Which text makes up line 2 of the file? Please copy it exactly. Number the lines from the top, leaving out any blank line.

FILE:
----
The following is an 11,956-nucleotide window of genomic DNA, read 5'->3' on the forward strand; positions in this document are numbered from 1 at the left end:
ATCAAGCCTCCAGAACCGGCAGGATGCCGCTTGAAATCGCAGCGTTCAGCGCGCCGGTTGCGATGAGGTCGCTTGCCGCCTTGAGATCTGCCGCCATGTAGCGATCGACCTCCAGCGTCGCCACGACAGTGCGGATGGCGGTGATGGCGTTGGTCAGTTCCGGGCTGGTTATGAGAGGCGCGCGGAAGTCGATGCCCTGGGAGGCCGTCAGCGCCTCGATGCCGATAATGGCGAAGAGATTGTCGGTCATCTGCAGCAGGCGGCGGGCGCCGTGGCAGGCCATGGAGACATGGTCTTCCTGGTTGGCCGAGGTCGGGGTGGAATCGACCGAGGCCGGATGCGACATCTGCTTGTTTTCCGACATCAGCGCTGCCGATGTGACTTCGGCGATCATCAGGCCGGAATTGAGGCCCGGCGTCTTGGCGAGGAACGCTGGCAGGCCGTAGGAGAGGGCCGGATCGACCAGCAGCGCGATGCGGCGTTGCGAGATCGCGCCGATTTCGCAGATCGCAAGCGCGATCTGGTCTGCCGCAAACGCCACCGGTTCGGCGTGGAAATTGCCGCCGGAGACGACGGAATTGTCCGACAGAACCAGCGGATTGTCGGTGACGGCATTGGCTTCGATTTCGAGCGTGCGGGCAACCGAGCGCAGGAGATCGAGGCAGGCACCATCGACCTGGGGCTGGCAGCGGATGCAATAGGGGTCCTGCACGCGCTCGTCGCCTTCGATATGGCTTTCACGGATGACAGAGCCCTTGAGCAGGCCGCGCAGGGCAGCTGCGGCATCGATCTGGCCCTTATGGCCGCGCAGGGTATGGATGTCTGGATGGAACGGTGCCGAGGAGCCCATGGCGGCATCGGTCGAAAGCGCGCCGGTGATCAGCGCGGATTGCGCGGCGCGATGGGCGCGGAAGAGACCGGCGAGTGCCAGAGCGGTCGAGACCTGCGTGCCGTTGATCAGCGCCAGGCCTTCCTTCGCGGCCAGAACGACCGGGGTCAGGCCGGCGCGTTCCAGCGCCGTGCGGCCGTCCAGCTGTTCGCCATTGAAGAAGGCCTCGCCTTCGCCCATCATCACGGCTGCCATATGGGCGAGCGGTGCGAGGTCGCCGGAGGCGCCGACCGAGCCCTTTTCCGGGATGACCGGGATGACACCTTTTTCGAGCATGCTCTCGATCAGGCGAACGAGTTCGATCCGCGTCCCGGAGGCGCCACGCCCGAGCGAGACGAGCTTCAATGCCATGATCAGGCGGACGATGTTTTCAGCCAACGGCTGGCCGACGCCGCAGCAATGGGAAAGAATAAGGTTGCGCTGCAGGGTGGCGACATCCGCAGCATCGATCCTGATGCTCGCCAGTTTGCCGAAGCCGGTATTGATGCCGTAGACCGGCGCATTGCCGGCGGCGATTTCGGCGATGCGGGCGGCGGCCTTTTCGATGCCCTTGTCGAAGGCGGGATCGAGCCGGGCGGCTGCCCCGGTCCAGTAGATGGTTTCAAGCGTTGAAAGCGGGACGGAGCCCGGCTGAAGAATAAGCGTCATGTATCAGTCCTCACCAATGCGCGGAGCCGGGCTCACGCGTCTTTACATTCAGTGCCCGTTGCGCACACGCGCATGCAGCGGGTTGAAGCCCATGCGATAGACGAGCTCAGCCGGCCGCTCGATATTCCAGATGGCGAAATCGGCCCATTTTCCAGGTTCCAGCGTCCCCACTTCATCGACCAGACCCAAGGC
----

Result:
ATCAAGCCTCCAGAACCGGCAGGATGCCGCTTGAAATCGCAGCGTTCAGCGCGCCGGTTGCGATGAGGTCGCTTGCCGCCTTGAGATCTGCCGCCATGTAGCGATCGACCTCCAGCGTCGCCACGACAGTGCGGATGGCGGTGATGGCGTTGGTCAGTTCCGGGCTGGTTATGAGAGGCGCGCGGAAGTCGATGCCCTGGGAGGCCGTCAGCGCCTCGATGCCGATAATGGCGAAGAGATTGTCGGTCATCTGCAGCAGGCGGCGGGCGCCGTGGCAGGCCATGGAGACATGGTCTTCCTGGTTGGCCGAGGTCGGGGTGGAATCGACCGAGGCCGGATGCGACATCTGCTTGTTTTCCGACATCAGCGCTGCCGATGTGACTTCGGCGATCATCAGGCCGGAATTGAGGCCCGGCGTCTTGGCGAGGAACGCTGGCAGGCCGTAGGAGAGGGCCGGATCGACCAGCAGCGCGATGCGGCGTTGCGAGATCGCGCCGATTTCGCAGATCGCAAGCGCGATCTGGTCTGCCGCAAACGCCACCGGTTCGGCGTGGAAATTGCCGCCGGAGACGACGGAATTGTCCGACAGAACCAGCGGATTGTCGGTGACGGCATTGGCTTCGATTTCGAGCGTGCGGGCAACCGAGCGCAGGAGATCGAGGCAGGCACCATCGACCTGGGGCTGGCAGCGGATGCAATAGGGGTCCTGCACGCGCTCGTCGCCTTCGATATGGCTTTCACGGATGACAGAGCCCTTGAGCAGGCCGCGCAGGGCAGCTGCGGCATCGATCTGGCCCTTATGGCCGCGCAGGGTATGGATGTCTGGATGGAACGGTGCCGAGGAGCCCATGGCGGCATCGGTCGAAAGCGCGCCGGTGATCAGCGCGGATTGCGCGGCGCGATGGGCGCGGAAGAGACCGGCGAGTGCCAGAGCGGTCGAGACCTGCGTGCCGTTGATCAGCGCCAGGCCTTCCTTCGCGGCCAGAACGACCGGGGTCAGGCCGGCGCGTTCCAGCGCCGTGCGGCCGTCCAGCTGTTCGCCATTGAAGAAGGCCTCGCCTTCGCCCATCATCACGGCTGCCATATGGGCGAGCGGTGCGAGGTCGCCGGAGGCGCCGACCGAGCCCTTTTCCGGGATGACCGGGATGACACCTTTTTCGAGCATGCTCTCGATCAGGCGAACGAGTTCGATCCGCGTCCCGGAGGCGCCACGCCCGAGCGAGACGAGCTTCAATGCCATGATCAGGCGGACGATGTTTTCAGCCAACGGCTGGCCGACGCCGCAGCAATGGGAAAGAATAAGGTTGCGCTGCAGGGTGGCGACATCCGCAGCATCGATCCTGATGCTCGCCAGTTTGCCGAAGCCGGTATTGATGCCGTAGACCGGCGCATTGCCGGCGGCGATTTCGGCGATGCGGGCGGCGGCCTTTTCGATGCCCTTGTCGAAGGCGGGATCGAGCCGGGCGGCTGCCCCGGTCCAGTAGATGGTTTCAAGCGTTGAAAGCGGGACGGAGCCCGGCTGAAGAATAAGCGTCATGTATCAGTCCTCACCAATGCGCGGAGCCGGGCTCACGCGTCTTTACATTCAGTGCCCGTTGCGCACACGCGCATGCAGCGGGTTGAAGCCCATGCGATAGACGAGCTCAGCCGGCCGCTCGATATTCCAGATGGCGAAATCGGCCCATTTTCCAGGTTCCAGCGTCCCCACTTCATCGACCAGACCCAAGGC